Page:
• “My ability and competence grow with my effort.” Here are steps that could increase student and staff beliefs that, given time and the right supports, all students can learn at high level: Stop assigning points when work (quizzes, papers, tests) are returned, instead highlighting errors (opportunities for improvement) that all students are expected to correct or improve; stop assigning zeros that effectively let off the hook, instead assigning incompletes and requiring students to complete all assignments that were worthy or being assigned in the first place; require students to refine assignments and retake tests that are below an agreed upon level of mastery, instead of denying them the opportunity to show you what they now know after correcting errors, relearning concepts, and receiving support; consistently communicate a “not yet” approach to lack of understanding, as in, “I don’t get this yet,” instead of, “I don’t get this;” explicitly learn from errors, using a routine like “My Favorite No” (www.teachingchannel.org/videos/class-warm-up-routine), in which a “good” mistake is shared with the class an opportunity to grow.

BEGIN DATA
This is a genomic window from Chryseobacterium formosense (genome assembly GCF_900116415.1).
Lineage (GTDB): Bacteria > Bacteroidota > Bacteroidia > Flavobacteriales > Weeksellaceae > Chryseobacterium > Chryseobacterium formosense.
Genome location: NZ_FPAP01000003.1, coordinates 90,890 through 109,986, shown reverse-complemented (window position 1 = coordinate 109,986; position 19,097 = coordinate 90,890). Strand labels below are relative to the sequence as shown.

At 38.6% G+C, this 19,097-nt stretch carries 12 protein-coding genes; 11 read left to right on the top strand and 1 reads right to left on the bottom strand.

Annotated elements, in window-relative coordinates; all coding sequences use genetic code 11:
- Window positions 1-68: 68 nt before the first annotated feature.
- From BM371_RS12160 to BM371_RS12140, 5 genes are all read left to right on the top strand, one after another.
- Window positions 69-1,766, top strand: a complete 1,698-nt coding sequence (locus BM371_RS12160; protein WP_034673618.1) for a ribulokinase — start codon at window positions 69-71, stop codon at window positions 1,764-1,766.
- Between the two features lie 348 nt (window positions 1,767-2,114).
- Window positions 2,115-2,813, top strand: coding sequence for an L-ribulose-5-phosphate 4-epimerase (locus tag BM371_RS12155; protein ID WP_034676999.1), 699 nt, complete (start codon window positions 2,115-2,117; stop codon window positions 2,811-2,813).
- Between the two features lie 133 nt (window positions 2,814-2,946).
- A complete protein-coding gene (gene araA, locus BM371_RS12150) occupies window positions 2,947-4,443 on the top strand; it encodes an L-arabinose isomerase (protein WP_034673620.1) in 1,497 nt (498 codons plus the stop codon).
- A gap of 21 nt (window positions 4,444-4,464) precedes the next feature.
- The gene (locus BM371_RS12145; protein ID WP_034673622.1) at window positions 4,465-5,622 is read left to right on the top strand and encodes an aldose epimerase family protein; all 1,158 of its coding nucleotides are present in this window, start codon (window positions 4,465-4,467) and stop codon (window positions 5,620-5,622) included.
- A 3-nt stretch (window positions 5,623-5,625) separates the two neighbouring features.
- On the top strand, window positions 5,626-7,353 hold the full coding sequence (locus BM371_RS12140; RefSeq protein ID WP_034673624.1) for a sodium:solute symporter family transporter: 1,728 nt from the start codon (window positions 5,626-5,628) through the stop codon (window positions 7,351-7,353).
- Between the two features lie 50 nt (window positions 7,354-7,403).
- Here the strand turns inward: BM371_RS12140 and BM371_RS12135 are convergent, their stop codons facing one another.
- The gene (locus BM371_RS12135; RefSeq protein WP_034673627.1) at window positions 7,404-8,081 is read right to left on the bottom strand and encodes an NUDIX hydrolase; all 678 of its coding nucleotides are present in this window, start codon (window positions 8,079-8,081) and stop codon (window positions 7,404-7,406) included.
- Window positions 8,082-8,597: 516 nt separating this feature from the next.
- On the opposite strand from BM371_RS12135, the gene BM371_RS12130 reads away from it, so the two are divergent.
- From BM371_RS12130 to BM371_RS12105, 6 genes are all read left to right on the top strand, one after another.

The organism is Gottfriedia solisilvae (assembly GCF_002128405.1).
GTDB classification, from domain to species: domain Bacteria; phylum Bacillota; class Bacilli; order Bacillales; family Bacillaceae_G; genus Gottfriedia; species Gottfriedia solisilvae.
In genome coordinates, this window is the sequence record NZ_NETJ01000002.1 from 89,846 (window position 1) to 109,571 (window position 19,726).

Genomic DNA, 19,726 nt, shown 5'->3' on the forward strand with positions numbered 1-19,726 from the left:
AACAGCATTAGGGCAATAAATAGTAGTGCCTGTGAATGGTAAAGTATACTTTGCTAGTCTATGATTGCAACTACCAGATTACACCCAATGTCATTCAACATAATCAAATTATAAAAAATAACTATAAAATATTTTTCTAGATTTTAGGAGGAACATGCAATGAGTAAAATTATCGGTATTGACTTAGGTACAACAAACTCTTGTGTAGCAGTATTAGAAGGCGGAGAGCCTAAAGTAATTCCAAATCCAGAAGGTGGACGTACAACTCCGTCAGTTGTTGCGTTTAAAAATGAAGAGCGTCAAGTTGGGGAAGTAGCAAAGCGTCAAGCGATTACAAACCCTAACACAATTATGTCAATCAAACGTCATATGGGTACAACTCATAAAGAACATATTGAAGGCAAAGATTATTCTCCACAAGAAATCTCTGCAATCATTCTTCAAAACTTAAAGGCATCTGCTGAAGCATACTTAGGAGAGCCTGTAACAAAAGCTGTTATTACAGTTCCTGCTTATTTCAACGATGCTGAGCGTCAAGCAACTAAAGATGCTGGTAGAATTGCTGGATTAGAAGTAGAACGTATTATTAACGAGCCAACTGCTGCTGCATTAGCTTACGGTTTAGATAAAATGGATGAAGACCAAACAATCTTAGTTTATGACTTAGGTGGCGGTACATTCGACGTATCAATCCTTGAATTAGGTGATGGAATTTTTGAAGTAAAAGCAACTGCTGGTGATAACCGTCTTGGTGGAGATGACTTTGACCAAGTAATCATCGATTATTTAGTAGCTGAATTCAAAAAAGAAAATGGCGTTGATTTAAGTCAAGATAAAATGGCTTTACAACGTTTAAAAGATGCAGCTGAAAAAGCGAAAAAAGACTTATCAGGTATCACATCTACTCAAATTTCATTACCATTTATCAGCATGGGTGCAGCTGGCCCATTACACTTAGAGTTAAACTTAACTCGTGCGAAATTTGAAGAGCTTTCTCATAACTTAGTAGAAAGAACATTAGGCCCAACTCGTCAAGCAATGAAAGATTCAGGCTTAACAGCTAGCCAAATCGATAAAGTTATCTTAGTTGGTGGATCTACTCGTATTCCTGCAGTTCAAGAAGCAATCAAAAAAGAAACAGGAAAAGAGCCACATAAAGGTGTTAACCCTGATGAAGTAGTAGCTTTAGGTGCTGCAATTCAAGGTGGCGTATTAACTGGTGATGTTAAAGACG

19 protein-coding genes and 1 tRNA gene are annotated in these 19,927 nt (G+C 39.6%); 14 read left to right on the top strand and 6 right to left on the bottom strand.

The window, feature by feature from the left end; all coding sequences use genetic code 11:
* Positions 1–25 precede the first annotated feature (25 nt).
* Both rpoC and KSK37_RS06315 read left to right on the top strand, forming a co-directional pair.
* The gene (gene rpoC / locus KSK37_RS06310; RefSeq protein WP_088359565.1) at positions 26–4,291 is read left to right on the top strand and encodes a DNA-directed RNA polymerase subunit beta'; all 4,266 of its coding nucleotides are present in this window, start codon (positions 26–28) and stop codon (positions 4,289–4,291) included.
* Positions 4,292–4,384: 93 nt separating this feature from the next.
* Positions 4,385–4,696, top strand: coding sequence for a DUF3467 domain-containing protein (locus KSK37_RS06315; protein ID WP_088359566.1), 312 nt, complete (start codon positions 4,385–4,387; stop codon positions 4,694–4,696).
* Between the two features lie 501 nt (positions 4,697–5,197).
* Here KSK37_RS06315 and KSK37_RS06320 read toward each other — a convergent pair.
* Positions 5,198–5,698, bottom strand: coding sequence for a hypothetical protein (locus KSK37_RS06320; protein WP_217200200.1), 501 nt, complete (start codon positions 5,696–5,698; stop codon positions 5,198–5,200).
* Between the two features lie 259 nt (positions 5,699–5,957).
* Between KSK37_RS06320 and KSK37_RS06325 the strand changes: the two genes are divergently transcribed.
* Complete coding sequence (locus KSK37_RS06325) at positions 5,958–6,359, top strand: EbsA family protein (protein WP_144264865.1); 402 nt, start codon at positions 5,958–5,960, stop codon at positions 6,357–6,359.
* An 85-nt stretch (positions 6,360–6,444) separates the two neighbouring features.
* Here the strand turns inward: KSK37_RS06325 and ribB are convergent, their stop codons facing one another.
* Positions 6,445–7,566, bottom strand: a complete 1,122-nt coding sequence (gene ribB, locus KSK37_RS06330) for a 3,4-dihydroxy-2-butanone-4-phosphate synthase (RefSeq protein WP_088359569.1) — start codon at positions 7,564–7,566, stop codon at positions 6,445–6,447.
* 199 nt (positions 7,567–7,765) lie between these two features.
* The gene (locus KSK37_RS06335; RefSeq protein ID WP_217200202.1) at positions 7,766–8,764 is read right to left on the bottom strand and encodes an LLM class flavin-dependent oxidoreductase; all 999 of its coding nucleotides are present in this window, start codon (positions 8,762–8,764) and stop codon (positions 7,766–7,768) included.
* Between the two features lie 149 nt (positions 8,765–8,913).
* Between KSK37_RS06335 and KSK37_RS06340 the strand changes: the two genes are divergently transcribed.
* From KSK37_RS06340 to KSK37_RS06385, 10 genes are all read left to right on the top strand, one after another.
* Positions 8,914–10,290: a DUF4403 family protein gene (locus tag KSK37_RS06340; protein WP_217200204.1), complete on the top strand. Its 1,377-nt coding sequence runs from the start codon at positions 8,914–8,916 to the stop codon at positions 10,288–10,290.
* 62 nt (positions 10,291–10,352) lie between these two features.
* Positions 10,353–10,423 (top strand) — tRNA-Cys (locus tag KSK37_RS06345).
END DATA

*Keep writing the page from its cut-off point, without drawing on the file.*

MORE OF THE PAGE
• “I can succeed at this.” Here are steps that could increase student and staff beliefs success with the task is possible: Learn about, and truly commit to, differentiation and scaffolding, for example, providing text that is at students’ reading level so that they can access science or social studies content or adjusting the complexity of numbers so that students can be successful accessing mathematics concepts; providing students with multiples ways of showing what they know, for example, videoing, screencasting, or recording audio of responses.
  • “This work has value for me.” In addition to striving to design experiences that tap into students’ lives, promote more voice, choice, and agency to increase the value that students place on their learning. Voice: Listen to students and use their input when providing options for the content with which they engage, process used for learning, and the products they use to show what they know. Choice: Allow students to exercise some choice over the place, pace, path, and time of day that they learn. Agency: Give students a stake in their learning, inviting (or requiring) them to track their progress toward learning.